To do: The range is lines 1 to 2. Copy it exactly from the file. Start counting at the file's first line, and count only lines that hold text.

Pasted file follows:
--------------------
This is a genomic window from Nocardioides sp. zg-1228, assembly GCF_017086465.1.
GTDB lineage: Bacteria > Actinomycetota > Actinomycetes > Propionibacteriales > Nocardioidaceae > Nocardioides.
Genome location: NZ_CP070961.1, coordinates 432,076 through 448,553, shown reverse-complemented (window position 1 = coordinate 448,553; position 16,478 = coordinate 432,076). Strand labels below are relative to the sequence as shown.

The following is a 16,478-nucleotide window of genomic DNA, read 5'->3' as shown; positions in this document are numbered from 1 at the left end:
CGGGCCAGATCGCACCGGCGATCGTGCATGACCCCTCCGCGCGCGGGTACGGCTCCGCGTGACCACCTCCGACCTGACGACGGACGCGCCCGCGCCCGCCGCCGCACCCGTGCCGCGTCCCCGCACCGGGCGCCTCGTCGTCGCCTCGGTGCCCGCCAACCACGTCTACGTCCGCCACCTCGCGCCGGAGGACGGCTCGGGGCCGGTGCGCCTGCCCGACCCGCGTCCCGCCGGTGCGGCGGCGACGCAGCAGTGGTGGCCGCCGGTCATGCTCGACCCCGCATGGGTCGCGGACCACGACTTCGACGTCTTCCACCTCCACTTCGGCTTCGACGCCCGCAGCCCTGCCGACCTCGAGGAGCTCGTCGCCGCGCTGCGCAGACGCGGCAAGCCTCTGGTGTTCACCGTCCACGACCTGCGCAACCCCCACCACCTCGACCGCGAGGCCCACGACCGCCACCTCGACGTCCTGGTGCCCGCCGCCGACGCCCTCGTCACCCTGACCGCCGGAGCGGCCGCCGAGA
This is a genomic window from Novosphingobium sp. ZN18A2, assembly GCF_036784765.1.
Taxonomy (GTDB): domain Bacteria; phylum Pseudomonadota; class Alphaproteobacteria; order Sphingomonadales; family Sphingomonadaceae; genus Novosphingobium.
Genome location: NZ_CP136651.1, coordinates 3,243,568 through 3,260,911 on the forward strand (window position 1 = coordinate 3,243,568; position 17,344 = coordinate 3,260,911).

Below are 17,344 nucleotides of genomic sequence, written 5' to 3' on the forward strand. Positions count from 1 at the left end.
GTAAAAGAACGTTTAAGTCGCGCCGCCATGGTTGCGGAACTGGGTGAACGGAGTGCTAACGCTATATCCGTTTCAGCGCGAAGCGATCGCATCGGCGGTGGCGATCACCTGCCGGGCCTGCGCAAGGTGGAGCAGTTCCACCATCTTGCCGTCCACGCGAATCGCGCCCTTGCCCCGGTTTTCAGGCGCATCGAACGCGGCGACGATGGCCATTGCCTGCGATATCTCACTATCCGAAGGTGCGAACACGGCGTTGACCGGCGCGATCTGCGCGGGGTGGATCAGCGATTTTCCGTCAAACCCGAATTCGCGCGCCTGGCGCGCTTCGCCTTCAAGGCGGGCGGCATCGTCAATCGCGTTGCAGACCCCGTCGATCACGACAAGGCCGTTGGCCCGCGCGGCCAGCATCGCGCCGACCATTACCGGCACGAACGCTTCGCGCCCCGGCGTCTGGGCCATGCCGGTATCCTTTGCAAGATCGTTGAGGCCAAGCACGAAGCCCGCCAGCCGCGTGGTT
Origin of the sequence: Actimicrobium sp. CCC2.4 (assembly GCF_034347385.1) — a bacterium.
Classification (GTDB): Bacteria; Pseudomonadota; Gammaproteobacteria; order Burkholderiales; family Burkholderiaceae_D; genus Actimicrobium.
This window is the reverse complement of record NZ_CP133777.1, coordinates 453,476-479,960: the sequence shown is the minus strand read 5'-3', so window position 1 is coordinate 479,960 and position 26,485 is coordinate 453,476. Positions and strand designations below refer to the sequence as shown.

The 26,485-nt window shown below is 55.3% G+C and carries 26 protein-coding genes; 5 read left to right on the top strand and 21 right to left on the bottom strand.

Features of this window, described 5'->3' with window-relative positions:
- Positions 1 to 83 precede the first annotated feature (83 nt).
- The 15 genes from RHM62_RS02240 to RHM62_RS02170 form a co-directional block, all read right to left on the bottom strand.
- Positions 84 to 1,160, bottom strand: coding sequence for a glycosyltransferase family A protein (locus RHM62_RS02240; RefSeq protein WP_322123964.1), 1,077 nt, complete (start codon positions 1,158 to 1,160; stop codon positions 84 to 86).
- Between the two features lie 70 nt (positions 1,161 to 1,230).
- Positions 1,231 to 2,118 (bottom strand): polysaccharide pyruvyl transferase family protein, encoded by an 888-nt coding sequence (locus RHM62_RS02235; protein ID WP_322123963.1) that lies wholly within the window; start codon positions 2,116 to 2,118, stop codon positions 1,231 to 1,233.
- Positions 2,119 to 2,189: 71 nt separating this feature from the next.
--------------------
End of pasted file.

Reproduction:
This is a genomic window from Nocardioides sp. zg-1228, assembly GCF_017086465.1.
GTDB lineage: Bacteria > Actinomycetota > Actinomycetes > Propionibacteriales > Nocardioidaceae > Nocardioides.